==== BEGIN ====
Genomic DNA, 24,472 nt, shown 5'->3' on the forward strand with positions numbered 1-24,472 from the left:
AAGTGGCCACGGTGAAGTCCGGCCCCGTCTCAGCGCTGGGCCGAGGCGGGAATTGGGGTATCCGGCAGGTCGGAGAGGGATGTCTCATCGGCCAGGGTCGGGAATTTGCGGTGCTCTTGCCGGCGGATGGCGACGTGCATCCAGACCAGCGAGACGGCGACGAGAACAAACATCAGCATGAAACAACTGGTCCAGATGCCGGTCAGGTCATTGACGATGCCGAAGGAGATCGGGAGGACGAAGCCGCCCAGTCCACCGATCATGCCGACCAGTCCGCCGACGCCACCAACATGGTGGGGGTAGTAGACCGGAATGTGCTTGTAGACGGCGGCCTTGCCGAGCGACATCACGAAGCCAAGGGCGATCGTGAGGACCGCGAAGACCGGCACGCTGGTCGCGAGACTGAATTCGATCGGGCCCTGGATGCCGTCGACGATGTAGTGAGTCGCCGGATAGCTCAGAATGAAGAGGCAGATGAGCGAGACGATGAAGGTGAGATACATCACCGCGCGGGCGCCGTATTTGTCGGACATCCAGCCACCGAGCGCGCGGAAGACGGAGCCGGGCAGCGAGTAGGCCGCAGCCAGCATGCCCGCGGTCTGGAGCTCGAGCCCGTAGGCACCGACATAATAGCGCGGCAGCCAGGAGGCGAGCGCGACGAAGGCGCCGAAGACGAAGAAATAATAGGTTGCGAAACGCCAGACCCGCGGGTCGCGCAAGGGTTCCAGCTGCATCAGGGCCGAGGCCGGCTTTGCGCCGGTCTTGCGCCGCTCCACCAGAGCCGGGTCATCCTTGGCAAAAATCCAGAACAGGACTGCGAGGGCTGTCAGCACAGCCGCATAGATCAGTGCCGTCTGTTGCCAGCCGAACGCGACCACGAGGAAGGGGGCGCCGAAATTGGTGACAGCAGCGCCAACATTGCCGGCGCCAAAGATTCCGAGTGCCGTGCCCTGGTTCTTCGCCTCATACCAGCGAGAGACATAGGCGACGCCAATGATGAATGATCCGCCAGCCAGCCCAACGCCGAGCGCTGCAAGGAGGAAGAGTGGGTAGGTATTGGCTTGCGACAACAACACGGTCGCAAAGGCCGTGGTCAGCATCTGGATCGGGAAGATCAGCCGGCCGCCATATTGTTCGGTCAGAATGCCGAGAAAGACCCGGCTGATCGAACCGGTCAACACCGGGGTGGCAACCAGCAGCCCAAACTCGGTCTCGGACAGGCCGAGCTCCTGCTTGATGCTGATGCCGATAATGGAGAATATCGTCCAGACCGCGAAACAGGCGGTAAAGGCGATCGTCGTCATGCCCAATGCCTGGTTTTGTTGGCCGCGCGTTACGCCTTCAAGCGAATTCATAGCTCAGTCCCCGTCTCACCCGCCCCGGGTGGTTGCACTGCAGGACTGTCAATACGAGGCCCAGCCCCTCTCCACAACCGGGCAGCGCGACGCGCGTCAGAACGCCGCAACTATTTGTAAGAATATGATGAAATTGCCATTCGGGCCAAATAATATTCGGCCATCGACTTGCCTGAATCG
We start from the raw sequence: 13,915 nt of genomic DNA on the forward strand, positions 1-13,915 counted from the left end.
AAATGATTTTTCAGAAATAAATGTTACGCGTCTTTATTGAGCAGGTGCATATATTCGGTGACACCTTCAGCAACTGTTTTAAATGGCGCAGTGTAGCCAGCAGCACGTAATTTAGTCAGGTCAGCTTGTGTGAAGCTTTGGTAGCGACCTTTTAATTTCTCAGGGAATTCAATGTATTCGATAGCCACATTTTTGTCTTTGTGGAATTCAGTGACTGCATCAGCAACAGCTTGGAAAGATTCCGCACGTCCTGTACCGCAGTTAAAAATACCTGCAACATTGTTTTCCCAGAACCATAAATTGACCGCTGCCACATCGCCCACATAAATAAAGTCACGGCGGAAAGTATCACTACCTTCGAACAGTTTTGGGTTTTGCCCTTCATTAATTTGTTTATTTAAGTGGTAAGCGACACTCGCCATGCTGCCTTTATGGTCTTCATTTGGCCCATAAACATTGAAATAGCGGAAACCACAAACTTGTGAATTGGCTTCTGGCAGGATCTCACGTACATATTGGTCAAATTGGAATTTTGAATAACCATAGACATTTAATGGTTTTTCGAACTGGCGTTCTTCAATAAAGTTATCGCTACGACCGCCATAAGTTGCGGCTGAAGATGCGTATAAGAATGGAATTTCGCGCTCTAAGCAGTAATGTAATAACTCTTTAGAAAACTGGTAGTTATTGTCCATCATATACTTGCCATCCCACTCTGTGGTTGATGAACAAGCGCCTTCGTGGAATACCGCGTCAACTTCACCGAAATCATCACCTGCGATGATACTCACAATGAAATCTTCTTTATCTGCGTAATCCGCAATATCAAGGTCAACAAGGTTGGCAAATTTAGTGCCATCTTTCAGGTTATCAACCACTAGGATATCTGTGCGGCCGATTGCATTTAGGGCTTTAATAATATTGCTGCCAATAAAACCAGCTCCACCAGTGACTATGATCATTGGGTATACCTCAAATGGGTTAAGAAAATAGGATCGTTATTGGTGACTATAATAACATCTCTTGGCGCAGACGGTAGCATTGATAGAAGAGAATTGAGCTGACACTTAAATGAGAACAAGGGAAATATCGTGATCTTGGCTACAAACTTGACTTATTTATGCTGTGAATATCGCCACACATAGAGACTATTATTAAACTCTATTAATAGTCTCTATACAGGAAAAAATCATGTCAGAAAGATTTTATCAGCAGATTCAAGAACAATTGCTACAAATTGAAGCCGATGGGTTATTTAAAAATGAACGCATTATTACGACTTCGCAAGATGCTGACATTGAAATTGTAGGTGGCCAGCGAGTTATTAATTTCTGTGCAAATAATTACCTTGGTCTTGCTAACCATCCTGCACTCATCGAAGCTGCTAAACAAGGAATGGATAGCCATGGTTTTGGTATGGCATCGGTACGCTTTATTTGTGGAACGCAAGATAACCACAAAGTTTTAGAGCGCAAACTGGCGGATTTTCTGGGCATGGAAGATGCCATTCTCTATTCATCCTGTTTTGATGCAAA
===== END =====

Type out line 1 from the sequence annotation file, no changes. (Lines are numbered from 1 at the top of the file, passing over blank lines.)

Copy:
Genomic DNA, 24,472 nt, shown 5'->3' on the forward strand with positions numbered 1-24,472 from the left: